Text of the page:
The Korea International Cooperation Agency and UNICEF – the United Nations Children’s Fund – have launched a five year programme to scale up water, sanitation and hygiene services in schools in Karamoja.
The programme will be executed until 2022, benefitting 56,000 children from 100 schools in all Karamoja districts – Abim, Amudat, Kaabong, Kotido, Moroto, Napak and Nakapiripirit.
The interventions will be implemented by UNICEF, together with the Ministry of Education and Sports and the seven District Local Governments of the Karamoja region.
“The Government of Korea is proud to partner with UNICEF and the Government of Uganda to provide safe water, adequate sanitation and effective hygiene services to tens of thousands of vulnerable school-going children in Karamoja,” said His Excellency, the Korean Ambassador to Uganda, Kim You-Churl.
“This grant will help to improve the school environment of all 100 schools targeted, thereby helping Uganda achieve many of its Sustainable Development Goal and NDP 2 targets.”
By the end of the programme, all selected schools will have a comprehensive Water, Sanitation and Hygiene Services package, including school latrines, a solar powered water system and handwashing facilities.
This package will help schools in Karamoja meet the recommended national standard of one latrine for every 40 pupils, up from the current ratio of one latrine for every 70 students in Karamoja.
It will also reduce the distance that children have to cover to access safe water to within 500 meters, a significant reduction from the more than 30 minutes it presently takes the majority of children across Uganda to access safe water.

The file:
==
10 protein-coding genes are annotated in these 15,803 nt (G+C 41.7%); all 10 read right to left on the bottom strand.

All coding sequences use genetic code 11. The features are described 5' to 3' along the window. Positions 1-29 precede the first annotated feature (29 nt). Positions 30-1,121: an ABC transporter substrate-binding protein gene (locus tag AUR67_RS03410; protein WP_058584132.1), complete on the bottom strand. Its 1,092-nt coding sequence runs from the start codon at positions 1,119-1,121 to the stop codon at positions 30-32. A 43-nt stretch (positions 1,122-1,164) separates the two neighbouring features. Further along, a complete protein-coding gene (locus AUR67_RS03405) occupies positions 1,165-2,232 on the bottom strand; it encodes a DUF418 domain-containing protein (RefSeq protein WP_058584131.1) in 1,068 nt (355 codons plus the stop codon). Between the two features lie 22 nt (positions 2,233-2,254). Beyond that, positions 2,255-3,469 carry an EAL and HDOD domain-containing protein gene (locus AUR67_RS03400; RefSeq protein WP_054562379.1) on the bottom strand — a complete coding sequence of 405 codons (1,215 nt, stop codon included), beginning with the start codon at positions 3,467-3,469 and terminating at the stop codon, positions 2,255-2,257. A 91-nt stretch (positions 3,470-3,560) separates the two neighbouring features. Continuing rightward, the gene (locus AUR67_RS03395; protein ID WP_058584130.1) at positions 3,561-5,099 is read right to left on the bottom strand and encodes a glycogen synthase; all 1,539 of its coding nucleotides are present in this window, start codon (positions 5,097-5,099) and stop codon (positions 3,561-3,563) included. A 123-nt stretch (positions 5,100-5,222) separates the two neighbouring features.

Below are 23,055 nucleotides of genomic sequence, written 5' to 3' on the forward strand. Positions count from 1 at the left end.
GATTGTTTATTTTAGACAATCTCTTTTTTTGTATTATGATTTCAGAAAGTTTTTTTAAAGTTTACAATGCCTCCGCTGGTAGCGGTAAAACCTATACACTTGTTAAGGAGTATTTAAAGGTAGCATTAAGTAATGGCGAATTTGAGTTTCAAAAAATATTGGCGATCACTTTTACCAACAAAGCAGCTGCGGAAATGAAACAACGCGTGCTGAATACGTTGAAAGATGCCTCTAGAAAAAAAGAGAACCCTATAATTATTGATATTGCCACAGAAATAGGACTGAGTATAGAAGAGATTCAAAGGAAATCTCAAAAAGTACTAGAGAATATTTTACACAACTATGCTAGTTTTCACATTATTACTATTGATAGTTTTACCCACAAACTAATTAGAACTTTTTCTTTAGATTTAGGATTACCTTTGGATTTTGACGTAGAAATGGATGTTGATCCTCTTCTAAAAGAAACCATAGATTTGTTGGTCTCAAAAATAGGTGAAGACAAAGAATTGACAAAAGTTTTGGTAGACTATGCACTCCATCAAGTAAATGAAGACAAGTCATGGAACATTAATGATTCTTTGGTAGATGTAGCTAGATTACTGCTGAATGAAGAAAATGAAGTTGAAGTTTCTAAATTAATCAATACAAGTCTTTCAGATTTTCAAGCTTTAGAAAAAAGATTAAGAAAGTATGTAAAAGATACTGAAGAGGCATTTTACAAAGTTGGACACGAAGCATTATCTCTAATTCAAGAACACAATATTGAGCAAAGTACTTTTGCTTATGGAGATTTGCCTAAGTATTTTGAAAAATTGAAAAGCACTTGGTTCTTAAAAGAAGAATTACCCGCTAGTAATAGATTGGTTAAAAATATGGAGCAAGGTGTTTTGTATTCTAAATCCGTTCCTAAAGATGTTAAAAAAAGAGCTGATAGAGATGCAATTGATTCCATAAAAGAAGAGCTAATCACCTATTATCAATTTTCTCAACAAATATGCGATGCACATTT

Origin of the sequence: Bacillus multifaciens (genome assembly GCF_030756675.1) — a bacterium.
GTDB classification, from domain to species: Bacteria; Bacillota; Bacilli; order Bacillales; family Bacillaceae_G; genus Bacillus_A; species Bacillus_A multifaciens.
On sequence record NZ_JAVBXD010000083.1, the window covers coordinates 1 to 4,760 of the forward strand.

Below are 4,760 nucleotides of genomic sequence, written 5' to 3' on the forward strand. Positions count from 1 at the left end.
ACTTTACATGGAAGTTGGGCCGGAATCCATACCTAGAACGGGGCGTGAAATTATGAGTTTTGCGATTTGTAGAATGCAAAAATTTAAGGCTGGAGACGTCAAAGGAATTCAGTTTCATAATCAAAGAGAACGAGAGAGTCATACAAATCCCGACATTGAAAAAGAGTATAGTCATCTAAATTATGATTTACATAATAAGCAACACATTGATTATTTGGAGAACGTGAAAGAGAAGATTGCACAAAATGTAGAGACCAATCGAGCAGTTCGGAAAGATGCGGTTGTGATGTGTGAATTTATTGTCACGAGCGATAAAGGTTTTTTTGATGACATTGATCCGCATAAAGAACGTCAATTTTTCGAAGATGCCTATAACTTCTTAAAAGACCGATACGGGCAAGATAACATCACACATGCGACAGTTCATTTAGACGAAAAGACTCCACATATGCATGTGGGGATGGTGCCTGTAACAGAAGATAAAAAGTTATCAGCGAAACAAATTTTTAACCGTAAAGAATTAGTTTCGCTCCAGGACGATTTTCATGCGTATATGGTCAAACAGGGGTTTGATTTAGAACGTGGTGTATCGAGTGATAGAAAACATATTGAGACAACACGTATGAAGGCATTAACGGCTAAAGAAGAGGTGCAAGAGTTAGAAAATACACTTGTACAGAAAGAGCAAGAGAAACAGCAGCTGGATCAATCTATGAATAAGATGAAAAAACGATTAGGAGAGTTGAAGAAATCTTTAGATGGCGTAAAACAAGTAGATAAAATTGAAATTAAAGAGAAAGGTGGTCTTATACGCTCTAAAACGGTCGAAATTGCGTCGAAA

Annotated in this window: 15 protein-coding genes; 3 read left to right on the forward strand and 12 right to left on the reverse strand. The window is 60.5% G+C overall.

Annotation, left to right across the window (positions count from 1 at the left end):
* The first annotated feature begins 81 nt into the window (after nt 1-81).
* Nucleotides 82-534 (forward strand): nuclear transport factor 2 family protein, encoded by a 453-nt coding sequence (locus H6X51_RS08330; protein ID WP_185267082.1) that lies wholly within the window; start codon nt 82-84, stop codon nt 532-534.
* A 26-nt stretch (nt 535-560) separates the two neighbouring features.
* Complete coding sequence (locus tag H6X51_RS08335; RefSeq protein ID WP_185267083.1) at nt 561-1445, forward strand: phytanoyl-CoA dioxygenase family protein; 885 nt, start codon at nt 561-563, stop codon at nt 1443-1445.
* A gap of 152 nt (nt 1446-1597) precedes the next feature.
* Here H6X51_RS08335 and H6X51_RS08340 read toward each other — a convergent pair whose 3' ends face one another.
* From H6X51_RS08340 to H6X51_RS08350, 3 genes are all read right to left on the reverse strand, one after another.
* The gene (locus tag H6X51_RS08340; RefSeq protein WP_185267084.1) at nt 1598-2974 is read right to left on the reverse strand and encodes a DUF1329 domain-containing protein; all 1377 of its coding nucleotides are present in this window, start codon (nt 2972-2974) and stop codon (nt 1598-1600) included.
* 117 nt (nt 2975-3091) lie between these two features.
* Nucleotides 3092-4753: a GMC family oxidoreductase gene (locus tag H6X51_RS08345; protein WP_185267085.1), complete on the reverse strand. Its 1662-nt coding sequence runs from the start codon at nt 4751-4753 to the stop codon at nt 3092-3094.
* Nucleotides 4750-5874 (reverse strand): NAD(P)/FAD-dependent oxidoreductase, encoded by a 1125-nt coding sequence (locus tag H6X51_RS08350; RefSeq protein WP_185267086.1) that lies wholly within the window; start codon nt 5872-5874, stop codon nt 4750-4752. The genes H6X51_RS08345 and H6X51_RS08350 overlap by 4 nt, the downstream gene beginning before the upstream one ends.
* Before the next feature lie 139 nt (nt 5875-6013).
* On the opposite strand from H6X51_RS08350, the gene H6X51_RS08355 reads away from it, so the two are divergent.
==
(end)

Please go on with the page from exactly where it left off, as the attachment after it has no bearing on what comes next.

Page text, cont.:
“This grant will help the more than 50,000 children attending these schools to stay in school as well improve their learning outcomes. It will also help to improve the school health environment, thereby reducing the likelihood of a spread of contagious diseases,” said Dr. Doreen Mulenga, UNICEF’s Representative in Uganda.
“UNICEF is very grateful to the people of Korea for this contribution, which will help lift some of the poorest children in Uganda out of debilitating poverty; where they are deprived of many of the basic services and rights they need to develop to their full potential.”
Other interventions of the programme include: provision of life skills education for girls, including menstrual hygiene management; social mobilization campaigns to accelerate positive behavior change among individuals and broader social change among communities; and district-level advocacy.
The overall programme contribution is worth 37 billion UGX (10 million USD), with nearly 30 billion UGX from the Korea International Cooperation Agency and 7 billion UGX contributed by UNICEF.